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Ms Emma Nicol

Research Associate

Computer and Information Sciences

Personal statement

My research career has gained me extensive experience of ethnographic research with children, the design and evaluation of digital products for children and the development and evaluation of touchscreen interfaces. In recent times I have been conducting research with older adults using participatory design techniques. I also have a keen interest in educational technology and have published on my experiences of in-the-wild evaluations of museum interactives developed for the National Trust for Scotland, and on the use of digital simulations in professional education.

My research interests are chiefly interaction design and information behaviour.

I am currently working on EPSRC funded project investigating mobile text entry for older adults (OATS) with Mark Dunlop and Andreas Komninos. 

I am a member of the Mobiquitous Lab and i-lab research groups.

Publications

Enhancing transitions into civil engineering (EnTICE)
Nicol Emma, Switzer Christine, Bertram Douglas, Kenny Michael, Murray Michael, Ferguson Neil
13th Annual Enhancement Themes Conference, (2016)
Enhancing student transitions into engineering from underrepresented backgrounds
Switzer Christine, Nicol Emma, Bertram Douglas, Kenny Michael, Murray Michael, Ferguson Neil
13th Annual Enhancement Themes Conference, (2016)
Special issue on reimagining interfaces for older adults
Nicol Emma, Dunlop Mark D, Treviranus Jutta
International Journal of Mobile Human Computer Interaction Vol 8, pp. v-x, (2016)
Rethinking mobile interfaces for older adults
Charness Neil, Dunlop Mark, Munteanu Cosmin, Nicol Emma, Oulasvirta Antti, Ren Xiangshi, Sarcar Sayan, Silpasuwanchai Chaklam
ACM CHI 2016, pp. 1-4, (2016)
http://dx.doi.org/10.1145/2851581.2886431
A participatory design and formal study investigation into mobile text entry for older adults
Nicol Emma, Komninos Andreas, Dunlop Mark D
International Journal of Mobile Human Computer Interaction Vol 8, pp. 20-46, (2016)
http://dx.doi.org/10.4018/IJMHCI.2016040102.oa
Designed with older adults to support better error correction in smartphone text entry : the MaxieKeyboard
Komninos Andreas, Nicol Emma, Dunlop Mark D
17th International Conference on Human-Computer Interaction with Mobile Devices and Services, pp. 797-802, (2015)
http://dx.doi.org/10.1145/2786567.2793703

more publications

Projects

Empirical investigation & user-centred development of touch-screen text entry methods older adults
Dunlop, Mark (Principal Investigator) Nicol, Emma (Researcher)
"Mobile technologies now have a considerable impact on work and social lives, for example it is estimated that over 25% of emails are now opened on mobiles. As the older working population rises, due to both aging population demographics and increasing retirement age, an increasing number of digital economy workers will require to use mobile technologies for work into their mid/late 60s. The proposed European Accessibility Act aims to require goods and services that are seen as critical for the citizen to participate in society to be accessible to disabled and older people - this is likely to cover information and communication technologies including mobile phones. Age UK encourage the UK Government to support the act and state that the EU must ensure that the scope of the act is broad enough to cover the needs of older people. Text entry is core to mobile interaction such as email, social networking, instant messaging and interacting with services such as web or map searching and thus it is increasingly important to people's participation in work and society. The majority of smartphones now do not have any physical keyboard but rely on on-screen touch keyboards. These have been shown to be slower and more error-prone than traditional mini-physical keyboards, but are popular as they permit full screen services and larger reading area. While there have been numerous studies into text entry usage on touchscreens, there has been very little work studying the effects of aging on text entry, and none on modern touchscreen phones where reduced visual acuity, reduced motor control and reduced working memory are all likely to have an impact. Currently industry is focussed on targeting the current main market of younger users with any devices designed for older users being extremely simplified phones rather than powerful smartphones people are becoming accustomed to. Our initial studies have also shown that older users have considerable trouble with modern smartphones but may be willing to adopt new keyboard layouts and technologies to compensate for this. In this project we will conduct a detailed investigation into text entry for older adults. We will build on our initial results and current prototype keyboards to conduct participatory design sessions with older users to identify key design criteria for older adult text entry. We will quantitatively measure touchscreen tapping times for different age groups and develop accidental tap filters to reduce errors. We will formally evaluate keyboards based on our findings to assess our hypothesis that older people can successfully use appropriately designed touch-screen text entry methods."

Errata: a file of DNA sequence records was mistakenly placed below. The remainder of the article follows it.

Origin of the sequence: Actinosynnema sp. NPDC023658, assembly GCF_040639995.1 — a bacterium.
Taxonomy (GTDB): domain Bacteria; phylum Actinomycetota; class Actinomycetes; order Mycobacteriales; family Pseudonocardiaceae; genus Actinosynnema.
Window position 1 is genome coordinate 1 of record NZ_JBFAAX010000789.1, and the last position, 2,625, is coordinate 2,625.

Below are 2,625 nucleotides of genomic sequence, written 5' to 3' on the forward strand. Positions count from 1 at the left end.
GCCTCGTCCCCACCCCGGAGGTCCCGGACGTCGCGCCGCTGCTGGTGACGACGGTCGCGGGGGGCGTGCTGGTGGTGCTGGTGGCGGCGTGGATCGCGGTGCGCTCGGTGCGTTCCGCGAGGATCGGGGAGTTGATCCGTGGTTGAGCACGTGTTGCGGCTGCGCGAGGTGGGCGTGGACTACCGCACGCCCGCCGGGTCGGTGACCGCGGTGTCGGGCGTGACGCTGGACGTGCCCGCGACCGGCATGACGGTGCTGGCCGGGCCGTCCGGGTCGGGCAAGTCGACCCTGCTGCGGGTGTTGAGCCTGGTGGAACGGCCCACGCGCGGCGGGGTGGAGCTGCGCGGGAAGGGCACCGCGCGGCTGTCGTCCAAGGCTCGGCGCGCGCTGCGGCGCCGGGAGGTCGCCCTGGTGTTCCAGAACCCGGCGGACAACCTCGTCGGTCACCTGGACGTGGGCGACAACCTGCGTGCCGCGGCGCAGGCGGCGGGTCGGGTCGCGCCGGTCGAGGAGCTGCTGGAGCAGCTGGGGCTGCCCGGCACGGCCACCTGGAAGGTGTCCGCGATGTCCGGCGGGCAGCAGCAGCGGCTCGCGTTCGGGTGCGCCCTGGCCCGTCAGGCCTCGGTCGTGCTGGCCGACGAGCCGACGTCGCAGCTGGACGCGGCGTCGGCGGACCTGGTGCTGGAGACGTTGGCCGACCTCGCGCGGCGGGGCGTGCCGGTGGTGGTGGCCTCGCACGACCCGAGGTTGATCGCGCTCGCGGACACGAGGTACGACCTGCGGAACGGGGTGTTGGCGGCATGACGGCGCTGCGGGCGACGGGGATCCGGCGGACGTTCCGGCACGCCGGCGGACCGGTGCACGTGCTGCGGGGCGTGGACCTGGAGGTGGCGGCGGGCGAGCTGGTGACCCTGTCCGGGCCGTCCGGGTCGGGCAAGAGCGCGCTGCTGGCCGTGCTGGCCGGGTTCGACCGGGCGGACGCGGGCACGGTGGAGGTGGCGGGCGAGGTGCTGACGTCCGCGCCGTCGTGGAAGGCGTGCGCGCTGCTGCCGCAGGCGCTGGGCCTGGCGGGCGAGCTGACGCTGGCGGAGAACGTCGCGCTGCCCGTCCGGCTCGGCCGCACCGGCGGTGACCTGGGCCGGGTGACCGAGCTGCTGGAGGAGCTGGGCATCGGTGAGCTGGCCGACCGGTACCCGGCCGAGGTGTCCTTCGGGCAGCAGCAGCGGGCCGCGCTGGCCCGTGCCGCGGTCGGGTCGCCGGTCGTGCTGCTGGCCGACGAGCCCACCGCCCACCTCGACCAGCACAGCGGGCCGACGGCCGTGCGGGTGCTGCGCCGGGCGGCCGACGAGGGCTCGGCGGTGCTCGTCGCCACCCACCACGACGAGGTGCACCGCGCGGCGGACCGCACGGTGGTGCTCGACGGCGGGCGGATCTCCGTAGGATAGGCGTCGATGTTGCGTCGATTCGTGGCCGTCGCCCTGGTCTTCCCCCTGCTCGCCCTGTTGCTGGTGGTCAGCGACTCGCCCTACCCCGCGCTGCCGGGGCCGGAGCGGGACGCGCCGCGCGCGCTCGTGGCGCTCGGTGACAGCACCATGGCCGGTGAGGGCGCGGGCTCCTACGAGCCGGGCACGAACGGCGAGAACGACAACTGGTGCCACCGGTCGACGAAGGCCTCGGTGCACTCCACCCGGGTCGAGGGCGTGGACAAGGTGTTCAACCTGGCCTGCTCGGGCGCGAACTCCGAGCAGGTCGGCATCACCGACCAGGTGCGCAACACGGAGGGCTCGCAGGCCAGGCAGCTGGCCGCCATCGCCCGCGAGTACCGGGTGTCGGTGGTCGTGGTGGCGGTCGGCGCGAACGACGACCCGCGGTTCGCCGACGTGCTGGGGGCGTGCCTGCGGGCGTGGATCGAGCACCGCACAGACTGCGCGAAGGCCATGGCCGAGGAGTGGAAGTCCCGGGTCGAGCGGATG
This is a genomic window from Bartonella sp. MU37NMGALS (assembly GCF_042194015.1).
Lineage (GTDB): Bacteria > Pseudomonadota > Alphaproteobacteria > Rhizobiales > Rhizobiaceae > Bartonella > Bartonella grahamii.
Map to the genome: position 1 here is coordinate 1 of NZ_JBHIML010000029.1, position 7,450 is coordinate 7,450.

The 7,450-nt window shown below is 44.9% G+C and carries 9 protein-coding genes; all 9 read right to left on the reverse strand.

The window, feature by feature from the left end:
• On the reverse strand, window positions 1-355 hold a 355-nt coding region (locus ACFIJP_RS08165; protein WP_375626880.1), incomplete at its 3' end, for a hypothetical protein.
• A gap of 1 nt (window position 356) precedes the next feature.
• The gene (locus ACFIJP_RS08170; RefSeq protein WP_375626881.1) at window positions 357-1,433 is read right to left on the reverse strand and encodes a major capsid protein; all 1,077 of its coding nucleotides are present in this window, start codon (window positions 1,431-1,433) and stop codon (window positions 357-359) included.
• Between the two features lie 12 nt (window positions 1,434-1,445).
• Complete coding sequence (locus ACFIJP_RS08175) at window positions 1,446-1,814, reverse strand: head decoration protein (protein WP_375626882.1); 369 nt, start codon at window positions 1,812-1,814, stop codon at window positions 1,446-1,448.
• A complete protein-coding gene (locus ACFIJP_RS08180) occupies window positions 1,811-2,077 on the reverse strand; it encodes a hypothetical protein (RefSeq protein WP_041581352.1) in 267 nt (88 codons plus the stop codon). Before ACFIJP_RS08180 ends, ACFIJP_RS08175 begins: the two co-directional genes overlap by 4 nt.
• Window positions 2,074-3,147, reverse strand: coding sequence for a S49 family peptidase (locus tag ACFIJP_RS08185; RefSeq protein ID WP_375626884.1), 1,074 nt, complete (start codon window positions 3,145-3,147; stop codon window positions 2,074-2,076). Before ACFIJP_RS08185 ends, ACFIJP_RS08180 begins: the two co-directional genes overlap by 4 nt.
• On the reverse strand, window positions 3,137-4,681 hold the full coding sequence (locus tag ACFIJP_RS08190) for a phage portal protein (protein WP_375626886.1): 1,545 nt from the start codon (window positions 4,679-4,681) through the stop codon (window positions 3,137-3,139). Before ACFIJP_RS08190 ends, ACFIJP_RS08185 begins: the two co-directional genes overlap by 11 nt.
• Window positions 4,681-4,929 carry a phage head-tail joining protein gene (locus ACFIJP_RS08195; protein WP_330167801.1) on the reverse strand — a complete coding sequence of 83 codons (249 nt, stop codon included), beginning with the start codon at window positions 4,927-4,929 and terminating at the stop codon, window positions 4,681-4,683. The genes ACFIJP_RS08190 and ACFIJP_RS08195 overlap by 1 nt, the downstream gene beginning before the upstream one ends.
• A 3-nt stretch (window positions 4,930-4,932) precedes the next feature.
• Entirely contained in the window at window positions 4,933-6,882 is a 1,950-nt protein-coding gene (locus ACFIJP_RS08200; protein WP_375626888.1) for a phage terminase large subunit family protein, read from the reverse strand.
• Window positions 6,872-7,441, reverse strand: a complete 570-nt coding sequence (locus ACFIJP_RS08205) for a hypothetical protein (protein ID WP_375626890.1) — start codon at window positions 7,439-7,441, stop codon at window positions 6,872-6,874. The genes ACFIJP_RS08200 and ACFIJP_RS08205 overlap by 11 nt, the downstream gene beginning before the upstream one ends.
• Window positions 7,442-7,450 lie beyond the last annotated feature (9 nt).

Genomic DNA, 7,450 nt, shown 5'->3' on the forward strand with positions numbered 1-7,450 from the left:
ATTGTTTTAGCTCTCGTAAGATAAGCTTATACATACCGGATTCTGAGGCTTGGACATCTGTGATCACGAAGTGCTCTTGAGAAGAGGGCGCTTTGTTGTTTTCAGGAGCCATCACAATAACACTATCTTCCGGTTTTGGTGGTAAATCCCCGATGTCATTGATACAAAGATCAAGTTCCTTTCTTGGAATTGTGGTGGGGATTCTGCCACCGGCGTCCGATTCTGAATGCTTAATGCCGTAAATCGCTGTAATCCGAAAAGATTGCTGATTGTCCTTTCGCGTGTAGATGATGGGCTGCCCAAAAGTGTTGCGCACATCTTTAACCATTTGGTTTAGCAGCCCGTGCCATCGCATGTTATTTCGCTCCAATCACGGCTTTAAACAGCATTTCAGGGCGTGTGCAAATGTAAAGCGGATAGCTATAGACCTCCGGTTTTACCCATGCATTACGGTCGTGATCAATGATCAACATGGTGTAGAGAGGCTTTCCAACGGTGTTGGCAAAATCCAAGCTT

Period 01-Sep-2013 - 30-Nov-2015

more projects

Address

Computer and Information Sciences
Livingstone Tower

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